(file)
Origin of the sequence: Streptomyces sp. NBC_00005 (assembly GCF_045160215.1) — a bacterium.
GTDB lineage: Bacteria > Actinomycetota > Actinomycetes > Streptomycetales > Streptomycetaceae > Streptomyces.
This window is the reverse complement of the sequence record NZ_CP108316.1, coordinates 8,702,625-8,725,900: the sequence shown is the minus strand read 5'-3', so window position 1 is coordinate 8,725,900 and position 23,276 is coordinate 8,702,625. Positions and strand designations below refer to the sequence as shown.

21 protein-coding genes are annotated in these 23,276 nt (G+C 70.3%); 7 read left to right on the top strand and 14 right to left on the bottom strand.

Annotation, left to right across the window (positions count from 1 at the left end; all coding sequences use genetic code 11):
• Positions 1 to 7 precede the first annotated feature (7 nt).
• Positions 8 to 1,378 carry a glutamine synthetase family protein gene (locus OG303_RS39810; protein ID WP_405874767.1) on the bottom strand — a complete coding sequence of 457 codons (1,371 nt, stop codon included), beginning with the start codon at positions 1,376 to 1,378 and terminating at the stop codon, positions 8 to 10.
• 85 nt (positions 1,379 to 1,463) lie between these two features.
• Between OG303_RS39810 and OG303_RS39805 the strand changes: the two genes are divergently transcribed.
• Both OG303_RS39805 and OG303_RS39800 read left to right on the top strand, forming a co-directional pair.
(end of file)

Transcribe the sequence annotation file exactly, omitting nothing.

Origin of the sequence: Streptomyces sp. NBC_00005 (assembly GCF_045160215.1) — a bacterium.
GTDB lineage: Bacteria > Actinomycetota > Actinomycetes > Streptomycetales > Streptomycetaceae > Streptomyces.
This window is the reverse complement of the sequence record NZ_CP108316.1, coordinates 8,702,625-8,725,900: the sequence shown is the minus strand read 5'-3', so window position 1 is coordinate 8,725,900 and position 23,276 is coordinate 8,702,625. Positions and strand designations below refer to the sequence as shown.

21 protein-coding genes are annotated in these 23,276 nt (G+C 70.3%); 7 read left to right on the top strand and 14 right to left on the bottom strand.

Annotation, left to right across the window (positions count from 1 at the left end; all coding sequences use genetic code 11):
• Positions 1 to 7 precede the first annotated feature (7 nt).
• Positions 8 to 1,378 carry a glutamine synthetase family protein gene (locus OG303_RS39810; protein ID WP_405874767.1) on the bottom strand — a complete coding sequence of 457 codons (1,371 nt, stop codon included), beginning with the start codon at positions 1,376 to 1,378 and terminating at the stop codon, positions 8 to 10.
• 85 nt (positions 1,379 to 1,463) lie between these two features.
• Between OG303_RS39810 and OG303_RS39805 the strand changes: the two genes are divergently transcribed.
• Both OG303_RS39805 and OG303_RS39800 read left to right on the top strand, forming a co-directional pair.